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Earlier versions of this article, including in the print edition of Thursday's Washington Post, misstated the game in which former Red Sox pitching ace Curt Schilling led his team to victory over the Yankees despite an ankle injury. It was Game 6 of the 2004 American League Championship Series.

Scott Brown's Senate win in Massachusetts had echoes of Ted Kennedy

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The Republican taking over the late Ted Kennedy's Senate seat plans to go to Washington tomorrow. Scott Brown gives Senate Republicans the 41st vote they need for a filibuster and to possibly block President Barack Obama's health care overhaul.

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By Karl Vick
Thursday, January 21, 2010; 8:16 AM

BOSTON -- On the morning after his upset victory in Massachusetts's Senate race, Scott Brown complained of getting no sleep at all, yet sounded far less grumpy than the voters whose rage everyone seemed to be saying he rode to victory.

"If you would have told me growing up that, you know, a guy whose mom was on welfare and parents had some marital troubles, and I had some issues, you know, growing up, that I would be here, standing before you now and going to Washington, D.C., are you kidding me?" Brown said at a news conference. "It's not only overwhelming, but it's so -- I can't tell you how proud I am to be here."

The Republican elected as the crucial 41st Senate vote that would stop the Democrats' health-care bill went on to strike a conciliatory tone. "We're past campaign mode," he said, adding that it is important to find a way for "everyone to get some form of health care."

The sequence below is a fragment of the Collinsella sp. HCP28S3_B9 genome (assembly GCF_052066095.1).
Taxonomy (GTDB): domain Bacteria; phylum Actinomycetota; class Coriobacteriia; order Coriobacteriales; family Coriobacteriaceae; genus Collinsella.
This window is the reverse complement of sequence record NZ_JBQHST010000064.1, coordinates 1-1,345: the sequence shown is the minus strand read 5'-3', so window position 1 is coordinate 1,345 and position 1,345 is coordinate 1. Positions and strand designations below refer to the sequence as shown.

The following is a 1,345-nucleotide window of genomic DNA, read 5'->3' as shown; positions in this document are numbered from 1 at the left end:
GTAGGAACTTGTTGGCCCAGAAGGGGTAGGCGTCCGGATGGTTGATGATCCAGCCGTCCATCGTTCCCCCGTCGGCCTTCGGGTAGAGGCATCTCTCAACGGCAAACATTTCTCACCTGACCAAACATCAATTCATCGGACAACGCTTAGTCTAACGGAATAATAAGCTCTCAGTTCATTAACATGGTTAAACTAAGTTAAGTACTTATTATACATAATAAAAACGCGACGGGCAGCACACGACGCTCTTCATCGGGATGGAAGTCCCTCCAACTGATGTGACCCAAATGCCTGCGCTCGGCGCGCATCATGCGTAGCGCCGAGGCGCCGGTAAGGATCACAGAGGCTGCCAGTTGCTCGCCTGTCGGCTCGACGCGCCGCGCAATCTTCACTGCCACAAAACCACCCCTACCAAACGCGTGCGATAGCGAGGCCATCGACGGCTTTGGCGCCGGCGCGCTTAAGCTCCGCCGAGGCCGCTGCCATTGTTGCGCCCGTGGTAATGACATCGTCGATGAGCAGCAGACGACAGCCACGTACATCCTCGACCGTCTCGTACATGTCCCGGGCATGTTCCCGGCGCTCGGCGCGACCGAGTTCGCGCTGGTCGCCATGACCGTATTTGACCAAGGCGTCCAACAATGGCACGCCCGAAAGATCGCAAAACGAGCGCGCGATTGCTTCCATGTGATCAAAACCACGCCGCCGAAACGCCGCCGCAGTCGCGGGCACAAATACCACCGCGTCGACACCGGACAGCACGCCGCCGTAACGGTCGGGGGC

While asking the Massachusetts secretary of state to speed the formalities for assuming office, Brown said he would travel to Washington on Thursday to pay courtesy calls on Capitol Hill. He also promised to reach across the aisle in the tradition of the late Edward M. Kennedy, the Democrat who held the seat for 47 years, after his brother John had it for eight.

Moderator David Gergen's reference to it as "Teddy Kennedy's seat" in the campaign's only debate prompted a comeback from Brown that became a rallying cry: "It's the people's seat."

"Backstage, he didn't even know who I was," Brown told a local television reporter Tuesday night.

But in a state that last elected a Republican to the Senate in 1972, Tuesday night's result took some by surprise.

"I never thought I'd see the day it'd happen in Massachusetts," said Kristin Kelly, 22, at an Irish bar after midnight.

Kelly grew up in a large Irish Catholic family in Brockton, majored in health and human services at Suffolk University, minored in political science, and talks politics with the regulars at the Beacon Hill pub where she waits tables. The screensaver on her phone is a photograph of John F. Kennedy and Robert F. Kennedy, silhouetted in the French doors of the White House.

Of Edward Kennedy, she said: "There was alcoholism. Scandal. I truly believe he was a good politician and had a lot of good ideas even though he wasn't perfect." She gestured toward her best friend, Alice Fallon, on the next stool. "I was explaining Chappaquiddick to her earlier."

"I'm not from Massachusetts," Fallon said.

"Everyone thinks Massachusetts is so liberal," she added. "And coming from outside, I see it as a very split state, with no middle ground."


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